From the back cover:
"Most of the intriguing social phenomena of our time, such as international terrorism, social inequality, and urban ethnic segregation, are consequences of complex forms of agent interaction that are difficult to observe methodically and experimentally. This book looks at a new research stream that makes use of advanced computer simulation modelling techniques to spotlight agent interaction that allows us to explain the emergence of social patterns. It presents a method to pursue analytical sociology investigations that look at relevant social mechanisms in various empirical situations, such as markets, urban cities, and organisations.
- Provides a comprehensive introduction to epistemological, theoretical and methodological features of agent-based modelling in sociology through various discussions and examples.
- Presents the pros and cons of using agent-based models in sociology.
- Explores agent-based models in combining quantitative and qualitative aspects, and micro- and macro levels of analysis.
- Looks at how to pose an agent-based research question, identifying the model building blocks, and how to validate simulation results.
- Features examples of agent-based models that look at crucial sociology issues.
- Supported by an accompanying website featuring data sets and code for the models included in the book.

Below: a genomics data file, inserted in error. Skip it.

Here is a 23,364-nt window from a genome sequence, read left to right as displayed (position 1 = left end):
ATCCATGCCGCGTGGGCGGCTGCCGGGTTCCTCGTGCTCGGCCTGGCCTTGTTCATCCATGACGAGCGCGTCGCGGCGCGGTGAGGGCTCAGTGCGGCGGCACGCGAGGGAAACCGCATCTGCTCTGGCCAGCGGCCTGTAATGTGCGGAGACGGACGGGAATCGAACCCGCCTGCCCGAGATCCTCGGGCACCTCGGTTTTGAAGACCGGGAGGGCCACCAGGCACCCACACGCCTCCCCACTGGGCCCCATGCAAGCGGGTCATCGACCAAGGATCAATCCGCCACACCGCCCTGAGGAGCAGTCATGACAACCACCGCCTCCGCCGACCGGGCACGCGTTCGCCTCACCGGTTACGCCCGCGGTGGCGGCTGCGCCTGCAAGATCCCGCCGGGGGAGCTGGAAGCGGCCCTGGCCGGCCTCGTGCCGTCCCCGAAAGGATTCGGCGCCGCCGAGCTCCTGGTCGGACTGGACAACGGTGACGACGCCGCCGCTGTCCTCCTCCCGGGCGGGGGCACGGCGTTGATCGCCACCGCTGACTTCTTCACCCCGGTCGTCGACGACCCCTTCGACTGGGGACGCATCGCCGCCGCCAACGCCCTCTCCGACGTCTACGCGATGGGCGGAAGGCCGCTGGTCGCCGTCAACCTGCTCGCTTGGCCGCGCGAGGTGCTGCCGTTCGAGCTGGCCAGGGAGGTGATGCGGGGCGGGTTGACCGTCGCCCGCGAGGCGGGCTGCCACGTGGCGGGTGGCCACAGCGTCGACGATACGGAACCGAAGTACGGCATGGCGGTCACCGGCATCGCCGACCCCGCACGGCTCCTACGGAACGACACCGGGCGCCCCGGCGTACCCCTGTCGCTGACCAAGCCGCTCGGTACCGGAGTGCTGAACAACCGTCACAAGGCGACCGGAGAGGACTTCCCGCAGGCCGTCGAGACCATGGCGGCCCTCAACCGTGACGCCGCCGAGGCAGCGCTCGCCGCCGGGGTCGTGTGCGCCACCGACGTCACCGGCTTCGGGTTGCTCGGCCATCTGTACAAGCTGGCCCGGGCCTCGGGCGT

Table of Contents
1 What is agent-based computational sociology all about?
1.1 Predecessors and fathers
1.2 The main ideas of agent-based computational sociology
1.2.1 The primacy of models
1.2.2 The generative approach
1.2.3 The micro–macro link
1.2.4 Process and change
1.2.5 The unexcluded middle
1.3 What are ABMs?
1.4 A classification of ABM use in social research
2 Cooperation, coordination and social norms
2.1 Direct reciprocity and the persistence of interaction
2.2 Strong reciprocity and social sanctions
2.3 Disproportionate prior exposure
2.4 Partner selection
2.6 The emergence of conventions
3 Social influence
3.1 Segregation dynamics
3.2 Threshold behavior and opinions
3.3 Culture dynamics and diversity
3.4 Social reflexivity
4 The methodology
4.1 The method
4.2.1 The querelle about segregation
4.2.2 The querelle about trust and mobility
4.3 Multi-level empirical validation
A.1 Research centers
A.2 Scientific associations
A.4 Simulation tools
B.1 Example I: Partner selection and dynamic networks (Boero, Bravo and Squazzoni 2010)
B.2 Example II: Reputation (Boero et al. 2010)